Many dog owners believe that their dogs need two walks a day and will continue to honour this duty in all weathers. While we can put on sun cream and wear fewer, lighter clothes to enjoy the heatwave, your dog can’t take off its fur coat and can only cool down through panting and her paws. So when the weather warms up, we need to get out of the mind-set of two walks a day and find other ways to stimulate, entertain and exercise our dog.
First and Last
If you don’t have a garden, or have a dog who won’t go to the toilet in your garden, then it’s fair to say that you will probably need to take your dog out for her ablutions. When the weather is hot like it is currently, make sure you set the alarm early and take your dog out before it starts warming up, preferably before 8am. Anything after that and the sun starts to burn through and very quickly heats up the ground. For that reason, try to walk in shaded areas and on cool natural surfaces rather than concrete. As for the late night wee before bed, leave it as late as possible and if it’s still warm by 9pm or 10pm, make it a short walk on a cool surface and consider using a cool coat or bandana to prevent your dog from overheating.
Like humans, dogs need their brains to be busy just as much as physical exercise – if you enjoy sitting down to read a book, play a game, watch a film or browse the internet, so your dog also needs something to occupy his mind. Mental stimulation can be just as tiring as physical exercise and is a great alternate to walks when it’s too hot. The following suggestions not only act as a brain drain for your dog, they will also strengthen your bond and improve his response to your commands.
There are lots of different dog brain games designed to reward your dog with a treat for unlocking a box, pulling open a drawer or sliding a block. If you have exhausted all these options or can’t afford these bespoke toys, why not create your own enrichment games? Save and wash out old yoghurt pots, margarine tubs or similar. For a simple level 1, hide a treat under each one and watch your dog uncover them. To challenge him more, only hide treats under a couple of pots and make him sniff out the loaded ones. To raise the bar further, stack the pots on top of each other, with treats in between each layer.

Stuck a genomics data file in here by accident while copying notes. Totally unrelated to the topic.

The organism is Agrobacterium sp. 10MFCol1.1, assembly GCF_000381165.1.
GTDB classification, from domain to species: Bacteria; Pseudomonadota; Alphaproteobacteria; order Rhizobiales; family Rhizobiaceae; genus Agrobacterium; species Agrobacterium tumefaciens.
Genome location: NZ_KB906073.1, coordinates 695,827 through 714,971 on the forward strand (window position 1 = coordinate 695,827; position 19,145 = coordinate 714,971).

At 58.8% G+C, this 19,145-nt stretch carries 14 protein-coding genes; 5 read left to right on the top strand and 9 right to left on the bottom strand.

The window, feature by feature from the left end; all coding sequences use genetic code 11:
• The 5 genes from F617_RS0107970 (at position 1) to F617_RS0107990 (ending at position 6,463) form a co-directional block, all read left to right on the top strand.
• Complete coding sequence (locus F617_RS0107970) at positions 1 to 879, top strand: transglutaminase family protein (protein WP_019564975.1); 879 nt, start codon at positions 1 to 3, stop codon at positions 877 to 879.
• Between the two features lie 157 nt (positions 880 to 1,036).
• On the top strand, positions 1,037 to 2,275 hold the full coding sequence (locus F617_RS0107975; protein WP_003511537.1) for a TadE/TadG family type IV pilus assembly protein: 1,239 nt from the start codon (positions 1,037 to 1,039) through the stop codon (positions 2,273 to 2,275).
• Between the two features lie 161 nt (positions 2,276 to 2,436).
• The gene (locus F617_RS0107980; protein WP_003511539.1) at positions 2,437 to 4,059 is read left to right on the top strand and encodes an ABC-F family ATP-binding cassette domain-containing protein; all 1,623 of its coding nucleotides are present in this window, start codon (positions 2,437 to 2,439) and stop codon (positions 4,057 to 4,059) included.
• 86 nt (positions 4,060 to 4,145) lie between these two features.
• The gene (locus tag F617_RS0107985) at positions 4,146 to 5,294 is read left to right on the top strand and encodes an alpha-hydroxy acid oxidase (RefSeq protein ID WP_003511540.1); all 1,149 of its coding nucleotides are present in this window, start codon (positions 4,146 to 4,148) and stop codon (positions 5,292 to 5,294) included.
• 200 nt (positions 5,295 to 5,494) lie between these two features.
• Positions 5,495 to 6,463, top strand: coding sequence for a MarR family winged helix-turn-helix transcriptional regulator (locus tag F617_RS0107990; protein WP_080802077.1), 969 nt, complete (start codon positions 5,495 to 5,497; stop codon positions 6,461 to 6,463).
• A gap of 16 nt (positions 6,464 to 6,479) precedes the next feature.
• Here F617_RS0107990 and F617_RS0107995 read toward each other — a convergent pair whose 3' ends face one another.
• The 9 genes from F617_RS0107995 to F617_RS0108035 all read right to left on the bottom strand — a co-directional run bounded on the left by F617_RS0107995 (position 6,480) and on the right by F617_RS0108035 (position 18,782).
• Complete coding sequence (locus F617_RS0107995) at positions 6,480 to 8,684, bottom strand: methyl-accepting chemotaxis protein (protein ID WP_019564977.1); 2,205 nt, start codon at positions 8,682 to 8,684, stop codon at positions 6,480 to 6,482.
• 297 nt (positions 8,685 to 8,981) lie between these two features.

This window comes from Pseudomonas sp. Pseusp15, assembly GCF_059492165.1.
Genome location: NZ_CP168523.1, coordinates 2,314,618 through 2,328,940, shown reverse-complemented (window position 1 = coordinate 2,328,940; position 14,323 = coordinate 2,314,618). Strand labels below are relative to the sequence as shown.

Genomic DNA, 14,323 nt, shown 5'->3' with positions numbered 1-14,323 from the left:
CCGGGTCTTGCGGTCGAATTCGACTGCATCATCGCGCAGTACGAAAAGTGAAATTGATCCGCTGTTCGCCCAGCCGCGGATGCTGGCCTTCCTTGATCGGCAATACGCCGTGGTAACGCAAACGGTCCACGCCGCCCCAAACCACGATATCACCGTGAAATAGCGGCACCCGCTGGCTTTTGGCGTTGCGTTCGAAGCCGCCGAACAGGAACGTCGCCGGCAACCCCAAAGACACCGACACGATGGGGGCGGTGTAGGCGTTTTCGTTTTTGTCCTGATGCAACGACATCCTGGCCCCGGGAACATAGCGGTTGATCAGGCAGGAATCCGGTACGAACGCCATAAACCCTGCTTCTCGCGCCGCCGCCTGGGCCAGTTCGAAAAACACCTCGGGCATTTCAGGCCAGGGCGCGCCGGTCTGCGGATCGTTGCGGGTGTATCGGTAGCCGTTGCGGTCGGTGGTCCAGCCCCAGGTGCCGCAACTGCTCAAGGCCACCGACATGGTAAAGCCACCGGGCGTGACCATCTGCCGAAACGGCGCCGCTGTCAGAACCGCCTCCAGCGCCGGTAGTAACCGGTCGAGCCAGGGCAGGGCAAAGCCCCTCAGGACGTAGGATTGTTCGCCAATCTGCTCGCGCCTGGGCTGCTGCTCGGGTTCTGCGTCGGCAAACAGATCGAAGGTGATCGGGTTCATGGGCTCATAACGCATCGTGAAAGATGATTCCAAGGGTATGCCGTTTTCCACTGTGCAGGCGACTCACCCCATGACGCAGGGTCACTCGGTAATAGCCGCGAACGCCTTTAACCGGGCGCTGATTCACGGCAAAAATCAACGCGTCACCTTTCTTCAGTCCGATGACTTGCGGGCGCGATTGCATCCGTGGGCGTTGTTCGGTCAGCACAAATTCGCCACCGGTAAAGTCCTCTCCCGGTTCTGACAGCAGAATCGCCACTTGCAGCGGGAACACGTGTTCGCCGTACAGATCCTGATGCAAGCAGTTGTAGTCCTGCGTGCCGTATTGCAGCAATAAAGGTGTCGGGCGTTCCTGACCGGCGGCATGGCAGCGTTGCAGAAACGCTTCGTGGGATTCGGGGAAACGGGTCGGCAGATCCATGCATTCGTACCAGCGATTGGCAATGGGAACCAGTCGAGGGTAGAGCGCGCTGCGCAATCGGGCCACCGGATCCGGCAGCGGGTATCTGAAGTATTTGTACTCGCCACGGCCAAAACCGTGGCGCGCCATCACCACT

Hide and Seek
Not all dogs are food oriented, so a simple scavenger hunt can be played with treats or toys, in any room of the house. First show your dog the toy or treat and let them watch you hide it before you releasing her to find it. Once she has mastered the idea, start hiding the reward without her seeing and get more creative with your deception – behind curtains, under a chair, in a box, but just be careful not to encourage her to destroy your best sofa looking for the treasure! Change rooms to explore more options and keep her guessing.
The possibilities here are endless, but the key is that your dog doesn’t know it’s a trick – all she knows is that you are asking her to do something, which you deem to be worthy of a treat if she gets it right. You can start with reinforcing some basic commands, such as sit, lie, down, wait etc, then move on to some fun things such as paw, high five, weave between legs, balancing a biscuit on her nose, rolling over or chasing her tail, the point is that you are making her think about what you are asking her to do and praising her when she succeeds.
If your dog really likes his food, then you can also make him think before he eats. Kibble can be loaded into a treat dispenser, snuffle mat or scattered on the floor to make him work for his dinner. Wet or raw food can be used in a Kong, or Lickimat, or mix it up with some high value treats such as peanut butter, liver or salmon paste depending on your dog’s palette. Just be careful that you don’t overfeed your dog and cut back on their normal daily allowance if you are regularly loading a treat dispenser for him. Check out our Unique Grab & Go deals on Lickimats and Forthglade to grab a treat bargain.
Make sure that you always provide plenty of fresh water, particularly in the hot weather. Use a cool mat, cool coat or cooling bandana to help your dog regulate his heat during these games. Keep the sessions short and sweet, ending on a positive note to keep your dog wanting more. Mix up the ideas so that he doesn’t know what to expect when, and remember that variety is the key to contentment in lieu of a walk. Dogs won’t die from a missed walk, but can die from a walk in the heat.